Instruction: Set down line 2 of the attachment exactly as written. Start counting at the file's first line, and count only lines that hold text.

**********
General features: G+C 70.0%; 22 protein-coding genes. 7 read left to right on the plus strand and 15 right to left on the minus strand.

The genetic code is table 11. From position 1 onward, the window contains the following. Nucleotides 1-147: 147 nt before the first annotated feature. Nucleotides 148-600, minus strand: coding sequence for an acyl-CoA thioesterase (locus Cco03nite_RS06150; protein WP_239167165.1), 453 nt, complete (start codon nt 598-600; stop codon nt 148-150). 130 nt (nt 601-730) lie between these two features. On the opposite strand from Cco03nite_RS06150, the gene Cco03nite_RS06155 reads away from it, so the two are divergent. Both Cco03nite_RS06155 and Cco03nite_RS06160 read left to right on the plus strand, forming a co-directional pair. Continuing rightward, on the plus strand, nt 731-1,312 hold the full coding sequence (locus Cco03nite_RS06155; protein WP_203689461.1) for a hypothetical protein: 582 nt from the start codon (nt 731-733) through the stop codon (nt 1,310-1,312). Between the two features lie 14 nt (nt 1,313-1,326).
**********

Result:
The genetic code is table 11. From position 1 onward, the window contains the following. Nucleotides 1-147: 147 nt before the first annotated feature. Nucleotides 148-600, minus strand: coding sequence for an acyl-CoA thioesterase (locus Cco03nite_RS06150; protein WP_239167165.1), 453 nt, complete (start codon nt 598-600; stop codon nt 148-150). 130 nt (nt 601-730) lie between these two features. On the opposite strand from Cco03nite_RS06150, the gene Cco03nite_RS06155 reads away from it, so the two are divergent. Both Cco03nite_RS06155 and Cco03nite_RS06160 read left to right on the plus strand, forming a co-directional pair. Continuing rightward, on the plus strand, nt 731-1,312 hold the full coding sequence (locus Cco03nite_RS06155; protein WP_203689461.1) for a hypothetical protein: 582 nt from the start codon (nt 731-733) through the stop codon (nt 1,310-1,312). Between the two features lie 14 nt (nt 1,313-1,326).